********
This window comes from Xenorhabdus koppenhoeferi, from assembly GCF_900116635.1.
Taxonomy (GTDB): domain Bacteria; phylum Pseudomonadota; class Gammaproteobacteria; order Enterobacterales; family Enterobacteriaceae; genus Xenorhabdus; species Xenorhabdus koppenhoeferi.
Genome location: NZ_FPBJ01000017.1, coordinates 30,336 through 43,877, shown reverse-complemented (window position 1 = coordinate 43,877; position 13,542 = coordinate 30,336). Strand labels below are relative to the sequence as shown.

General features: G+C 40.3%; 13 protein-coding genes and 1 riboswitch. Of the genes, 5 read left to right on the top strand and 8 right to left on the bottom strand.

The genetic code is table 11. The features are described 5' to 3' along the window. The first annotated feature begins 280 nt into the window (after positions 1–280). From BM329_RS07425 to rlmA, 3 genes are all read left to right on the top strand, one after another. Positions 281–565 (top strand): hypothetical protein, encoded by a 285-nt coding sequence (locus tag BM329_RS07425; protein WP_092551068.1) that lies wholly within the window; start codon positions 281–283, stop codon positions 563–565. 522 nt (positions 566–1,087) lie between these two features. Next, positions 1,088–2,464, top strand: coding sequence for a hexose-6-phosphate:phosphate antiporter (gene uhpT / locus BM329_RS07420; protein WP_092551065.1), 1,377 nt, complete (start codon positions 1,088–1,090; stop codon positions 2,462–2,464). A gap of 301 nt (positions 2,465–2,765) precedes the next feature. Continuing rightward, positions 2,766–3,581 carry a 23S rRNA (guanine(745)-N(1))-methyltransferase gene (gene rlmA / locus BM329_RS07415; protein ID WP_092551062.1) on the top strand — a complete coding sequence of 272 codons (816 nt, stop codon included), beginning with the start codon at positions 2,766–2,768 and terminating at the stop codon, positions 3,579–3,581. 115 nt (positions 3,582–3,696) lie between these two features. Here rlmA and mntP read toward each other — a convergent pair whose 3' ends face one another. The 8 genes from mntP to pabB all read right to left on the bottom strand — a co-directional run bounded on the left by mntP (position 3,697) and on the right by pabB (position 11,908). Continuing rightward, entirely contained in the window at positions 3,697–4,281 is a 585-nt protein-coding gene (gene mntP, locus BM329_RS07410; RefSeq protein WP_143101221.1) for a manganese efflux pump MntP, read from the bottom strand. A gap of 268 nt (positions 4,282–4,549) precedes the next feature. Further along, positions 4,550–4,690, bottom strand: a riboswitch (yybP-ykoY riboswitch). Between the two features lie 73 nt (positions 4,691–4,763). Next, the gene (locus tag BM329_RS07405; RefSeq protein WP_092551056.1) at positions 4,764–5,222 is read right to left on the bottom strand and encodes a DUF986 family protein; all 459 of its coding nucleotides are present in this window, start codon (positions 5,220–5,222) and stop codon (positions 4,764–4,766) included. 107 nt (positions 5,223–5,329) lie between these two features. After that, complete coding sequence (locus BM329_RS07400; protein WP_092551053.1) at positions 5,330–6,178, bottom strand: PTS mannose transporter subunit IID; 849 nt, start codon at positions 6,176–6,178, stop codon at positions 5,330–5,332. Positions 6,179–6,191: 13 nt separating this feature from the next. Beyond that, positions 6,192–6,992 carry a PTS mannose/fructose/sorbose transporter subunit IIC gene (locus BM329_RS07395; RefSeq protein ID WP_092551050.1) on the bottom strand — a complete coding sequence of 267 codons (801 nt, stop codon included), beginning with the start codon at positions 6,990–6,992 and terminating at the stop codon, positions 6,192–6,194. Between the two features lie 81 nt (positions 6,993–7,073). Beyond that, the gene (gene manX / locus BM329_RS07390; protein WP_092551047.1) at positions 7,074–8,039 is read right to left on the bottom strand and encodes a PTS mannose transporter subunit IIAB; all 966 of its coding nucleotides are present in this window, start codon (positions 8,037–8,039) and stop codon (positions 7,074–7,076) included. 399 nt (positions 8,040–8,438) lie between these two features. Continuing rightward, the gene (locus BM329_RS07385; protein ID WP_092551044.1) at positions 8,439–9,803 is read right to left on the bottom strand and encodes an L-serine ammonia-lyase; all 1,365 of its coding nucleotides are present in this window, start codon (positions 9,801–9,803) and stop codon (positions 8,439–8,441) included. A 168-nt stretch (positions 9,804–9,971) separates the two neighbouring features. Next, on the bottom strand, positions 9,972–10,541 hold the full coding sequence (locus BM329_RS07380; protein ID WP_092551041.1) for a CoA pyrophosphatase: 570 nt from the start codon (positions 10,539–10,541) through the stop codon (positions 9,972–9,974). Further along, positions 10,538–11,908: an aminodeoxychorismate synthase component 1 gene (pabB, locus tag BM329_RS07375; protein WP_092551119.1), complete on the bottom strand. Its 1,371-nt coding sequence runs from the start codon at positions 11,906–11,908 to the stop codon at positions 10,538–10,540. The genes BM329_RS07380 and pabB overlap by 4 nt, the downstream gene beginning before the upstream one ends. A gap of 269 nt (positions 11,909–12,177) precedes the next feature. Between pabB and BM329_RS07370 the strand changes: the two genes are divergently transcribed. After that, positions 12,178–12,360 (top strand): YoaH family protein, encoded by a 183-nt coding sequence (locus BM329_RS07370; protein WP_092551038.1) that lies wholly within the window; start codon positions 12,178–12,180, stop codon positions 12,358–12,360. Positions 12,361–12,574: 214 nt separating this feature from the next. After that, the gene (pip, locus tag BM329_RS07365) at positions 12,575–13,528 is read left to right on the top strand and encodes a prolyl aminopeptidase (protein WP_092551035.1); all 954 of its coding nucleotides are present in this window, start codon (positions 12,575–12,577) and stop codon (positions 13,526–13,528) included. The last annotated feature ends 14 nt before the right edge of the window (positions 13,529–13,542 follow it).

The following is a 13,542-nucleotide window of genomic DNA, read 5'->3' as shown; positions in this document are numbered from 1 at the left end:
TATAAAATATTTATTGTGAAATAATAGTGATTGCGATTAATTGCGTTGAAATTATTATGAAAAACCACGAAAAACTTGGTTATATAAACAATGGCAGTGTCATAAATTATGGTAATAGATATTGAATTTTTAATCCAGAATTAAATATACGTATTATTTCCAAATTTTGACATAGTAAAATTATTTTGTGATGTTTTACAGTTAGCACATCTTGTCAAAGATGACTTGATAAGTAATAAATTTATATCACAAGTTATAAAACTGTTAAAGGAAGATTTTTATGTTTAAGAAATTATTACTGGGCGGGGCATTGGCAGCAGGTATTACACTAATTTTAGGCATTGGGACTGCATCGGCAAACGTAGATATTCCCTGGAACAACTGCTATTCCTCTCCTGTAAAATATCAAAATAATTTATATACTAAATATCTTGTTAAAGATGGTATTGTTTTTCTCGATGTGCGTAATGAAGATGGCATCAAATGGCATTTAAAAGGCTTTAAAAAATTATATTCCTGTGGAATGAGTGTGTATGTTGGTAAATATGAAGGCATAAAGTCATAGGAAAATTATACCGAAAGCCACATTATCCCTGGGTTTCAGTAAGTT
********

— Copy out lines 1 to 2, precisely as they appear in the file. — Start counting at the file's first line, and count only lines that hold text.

This window comes from Xenorhabdus koppenhoeferi, from assembly GCF_900116635.1.
Taxonomy (GTDB): domain Bacteria; phylum Pseudomonadota; class Gammaproteobacteria; order Enterobacterales; family Enterobacteriaceae; genus Xenorhabdus; species Xenorhabdus koppenhoeferi.